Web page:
Fresno Yosemite International Airport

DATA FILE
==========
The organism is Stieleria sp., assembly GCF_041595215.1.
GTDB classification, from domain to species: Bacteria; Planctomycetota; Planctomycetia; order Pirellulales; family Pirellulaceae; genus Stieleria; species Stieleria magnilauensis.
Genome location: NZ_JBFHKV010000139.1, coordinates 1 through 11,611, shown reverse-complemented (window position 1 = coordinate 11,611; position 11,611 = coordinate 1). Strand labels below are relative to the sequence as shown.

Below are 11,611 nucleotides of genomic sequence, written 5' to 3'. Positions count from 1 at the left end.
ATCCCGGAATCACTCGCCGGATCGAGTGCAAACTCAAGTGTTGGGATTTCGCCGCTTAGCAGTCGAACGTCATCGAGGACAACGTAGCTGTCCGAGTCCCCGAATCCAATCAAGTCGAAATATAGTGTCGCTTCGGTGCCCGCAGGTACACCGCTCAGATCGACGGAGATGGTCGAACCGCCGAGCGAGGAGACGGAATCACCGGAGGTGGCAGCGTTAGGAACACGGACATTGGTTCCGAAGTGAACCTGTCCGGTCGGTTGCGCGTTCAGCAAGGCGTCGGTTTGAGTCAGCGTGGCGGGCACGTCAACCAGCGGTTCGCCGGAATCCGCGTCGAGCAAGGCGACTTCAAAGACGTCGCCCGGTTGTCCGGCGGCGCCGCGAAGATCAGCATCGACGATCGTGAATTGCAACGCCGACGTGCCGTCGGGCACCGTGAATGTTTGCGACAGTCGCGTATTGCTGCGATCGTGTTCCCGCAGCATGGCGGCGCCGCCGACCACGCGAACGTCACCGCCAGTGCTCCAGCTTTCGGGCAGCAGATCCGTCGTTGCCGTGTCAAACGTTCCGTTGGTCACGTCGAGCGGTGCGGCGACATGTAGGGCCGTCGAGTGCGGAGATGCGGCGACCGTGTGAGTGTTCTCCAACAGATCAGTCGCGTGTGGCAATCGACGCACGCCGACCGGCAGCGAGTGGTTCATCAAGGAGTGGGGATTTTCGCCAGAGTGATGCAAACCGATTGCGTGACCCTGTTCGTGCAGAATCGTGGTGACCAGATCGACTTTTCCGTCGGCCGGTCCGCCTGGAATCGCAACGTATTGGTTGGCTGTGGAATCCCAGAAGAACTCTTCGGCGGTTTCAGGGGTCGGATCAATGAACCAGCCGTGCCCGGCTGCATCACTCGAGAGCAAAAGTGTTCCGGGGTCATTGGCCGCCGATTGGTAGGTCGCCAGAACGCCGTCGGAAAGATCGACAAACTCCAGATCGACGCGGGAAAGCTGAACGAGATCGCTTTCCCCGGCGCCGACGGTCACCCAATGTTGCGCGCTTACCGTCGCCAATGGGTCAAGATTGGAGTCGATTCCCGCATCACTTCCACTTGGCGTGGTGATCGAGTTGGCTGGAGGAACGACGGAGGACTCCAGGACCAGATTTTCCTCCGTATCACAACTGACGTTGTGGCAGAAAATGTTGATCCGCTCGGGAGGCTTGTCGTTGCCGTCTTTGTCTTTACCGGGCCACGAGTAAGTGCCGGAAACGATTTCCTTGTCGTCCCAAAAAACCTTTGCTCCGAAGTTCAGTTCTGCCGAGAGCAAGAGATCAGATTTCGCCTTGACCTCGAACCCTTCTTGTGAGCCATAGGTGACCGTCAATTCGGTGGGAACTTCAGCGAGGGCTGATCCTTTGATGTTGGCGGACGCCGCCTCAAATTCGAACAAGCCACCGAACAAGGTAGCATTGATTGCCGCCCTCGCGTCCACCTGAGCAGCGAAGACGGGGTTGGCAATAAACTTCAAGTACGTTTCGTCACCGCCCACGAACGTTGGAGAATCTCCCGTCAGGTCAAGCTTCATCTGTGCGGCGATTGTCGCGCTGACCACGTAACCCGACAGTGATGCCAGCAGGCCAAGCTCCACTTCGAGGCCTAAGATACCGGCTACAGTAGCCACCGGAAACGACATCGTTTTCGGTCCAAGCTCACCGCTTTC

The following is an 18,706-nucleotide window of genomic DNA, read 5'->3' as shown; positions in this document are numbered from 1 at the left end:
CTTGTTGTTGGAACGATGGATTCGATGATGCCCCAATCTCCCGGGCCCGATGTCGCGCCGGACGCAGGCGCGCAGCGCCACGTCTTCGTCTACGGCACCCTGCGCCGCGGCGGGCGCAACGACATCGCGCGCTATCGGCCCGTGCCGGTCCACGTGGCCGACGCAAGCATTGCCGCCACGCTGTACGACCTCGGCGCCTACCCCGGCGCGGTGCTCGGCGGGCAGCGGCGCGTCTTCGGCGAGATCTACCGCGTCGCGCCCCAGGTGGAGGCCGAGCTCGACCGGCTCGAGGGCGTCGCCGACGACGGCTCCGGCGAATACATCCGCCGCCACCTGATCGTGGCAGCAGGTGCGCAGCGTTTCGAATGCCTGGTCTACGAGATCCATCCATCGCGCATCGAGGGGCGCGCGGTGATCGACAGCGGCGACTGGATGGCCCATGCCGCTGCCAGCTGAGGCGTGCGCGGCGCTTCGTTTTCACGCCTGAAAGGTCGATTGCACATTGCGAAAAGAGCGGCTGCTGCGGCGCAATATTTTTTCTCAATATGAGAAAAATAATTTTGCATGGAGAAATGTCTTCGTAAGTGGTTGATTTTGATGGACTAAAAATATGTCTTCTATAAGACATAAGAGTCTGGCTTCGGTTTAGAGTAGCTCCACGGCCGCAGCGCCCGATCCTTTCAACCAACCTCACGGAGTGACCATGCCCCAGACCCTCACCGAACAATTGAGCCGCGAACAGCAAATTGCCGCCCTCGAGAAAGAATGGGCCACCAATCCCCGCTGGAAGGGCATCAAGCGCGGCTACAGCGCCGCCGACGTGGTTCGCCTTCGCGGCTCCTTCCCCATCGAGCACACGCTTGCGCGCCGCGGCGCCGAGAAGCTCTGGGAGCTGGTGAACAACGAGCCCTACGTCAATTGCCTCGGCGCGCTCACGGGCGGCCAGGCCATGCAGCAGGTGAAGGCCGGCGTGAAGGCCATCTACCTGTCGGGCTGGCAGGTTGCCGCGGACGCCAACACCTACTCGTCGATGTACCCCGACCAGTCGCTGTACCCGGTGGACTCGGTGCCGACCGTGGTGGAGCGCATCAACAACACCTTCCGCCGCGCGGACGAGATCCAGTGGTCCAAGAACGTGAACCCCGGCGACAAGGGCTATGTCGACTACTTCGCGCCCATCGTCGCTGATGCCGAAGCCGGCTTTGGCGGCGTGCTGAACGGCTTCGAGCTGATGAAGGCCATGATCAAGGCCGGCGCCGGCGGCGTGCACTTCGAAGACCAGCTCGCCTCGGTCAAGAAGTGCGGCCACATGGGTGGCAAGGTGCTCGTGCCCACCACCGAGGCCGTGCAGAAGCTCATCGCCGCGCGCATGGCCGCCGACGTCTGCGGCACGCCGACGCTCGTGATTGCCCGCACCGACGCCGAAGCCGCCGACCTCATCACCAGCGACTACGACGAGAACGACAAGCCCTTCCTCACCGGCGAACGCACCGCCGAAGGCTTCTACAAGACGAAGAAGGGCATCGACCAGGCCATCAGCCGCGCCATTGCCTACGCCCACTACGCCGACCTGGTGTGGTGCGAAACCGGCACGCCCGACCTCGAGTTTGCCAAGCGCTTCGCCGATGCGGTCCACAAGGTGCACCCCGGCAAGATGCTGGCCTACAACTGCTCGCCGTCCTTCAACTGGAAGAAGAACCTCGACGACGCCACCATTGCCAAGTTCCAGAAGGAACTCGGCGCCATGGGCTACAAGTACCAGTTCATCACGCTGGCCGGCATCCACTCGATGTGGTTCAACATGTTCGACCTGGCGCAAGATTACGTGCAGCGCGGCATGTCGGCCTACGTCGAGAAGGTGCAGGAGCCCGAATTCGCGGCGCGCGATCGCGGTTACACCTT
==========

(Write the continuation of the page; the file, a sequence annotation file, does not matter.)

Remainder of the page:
FRESNO YOSEMITE INTERNATIONAL AIRPORT tions domestically and internationally, or just the everyday operations themselves – it is a large airport in a smaller package.” Originally a military base, the Fresno Yosem- ite Airport came into being in 1947. Following World War II, the War Assets Administration trans- ferred the then-named Hammer Field to the City of Fresno. Then the City put in a terminal and moved all of the commercial airline services from a downtown general aviation airport over to this location. Now in its 70th year, FAT has grown well beyond the original United and TWA flights to become the major air hub for Central California, with a population of almost two million people, as well as the gateway to three of the nation’s most visited National Parks: Yosemite, Sequoia, and Kings Canyon. There is also the original, downtown Chandler Executive Airport in Fresno, also owned and operated by the City of Fresno, which operates both as a reliever airport and a hub for smaller general aviation aircraft. In addi- tion, there are a couple of aviation schools that operate on that location and it is seen as very complementary to the main airport. “We are 100 percent self-sufficient,” explains Meikle, “and because of our location, we really do not have any competition. The closest commercial air service airports to us would be San Jose, Sac- ramento, and San Francisco in Northern Califor- nia, and Los Angeles in Southern California. And we are far enough away from them that we really do capture the vast majority of the people who fly out of our region.When you talk about living room to gate time you are, literally, minutes and, certainly, within 30 minutes, of being here at the Fresno Airport, whereas if you drive to Northern or Southern California gateways, you are going to be five to six-plus hours by the time you get to your gate.” “I’d like to chime in on that,” interjects Dan Weber, the Assistant Director of Aviation. “Histori- cally, we probably lost more traffic to these other airports than we do today because, since the Great Recession, we have developed additional air service, larger aircraft, and so all-around better air service. And, I think, a lot of people who had previously driven to the other airports are coming to Fresno. So, it is a combination of taking advan- tage of our geographic location and capitalizing on it with better service.” “We commissioned an economic study of the area which confirmed that we were one of the major economic drivers for this region,” says Meikle. “The airports are responsible for $788 million in annual economic activity and 9,300 di- rect, induced, and indirect jobs. That is a big piece of what we represent to this region of California.” The Airport has experienced 36 percent growth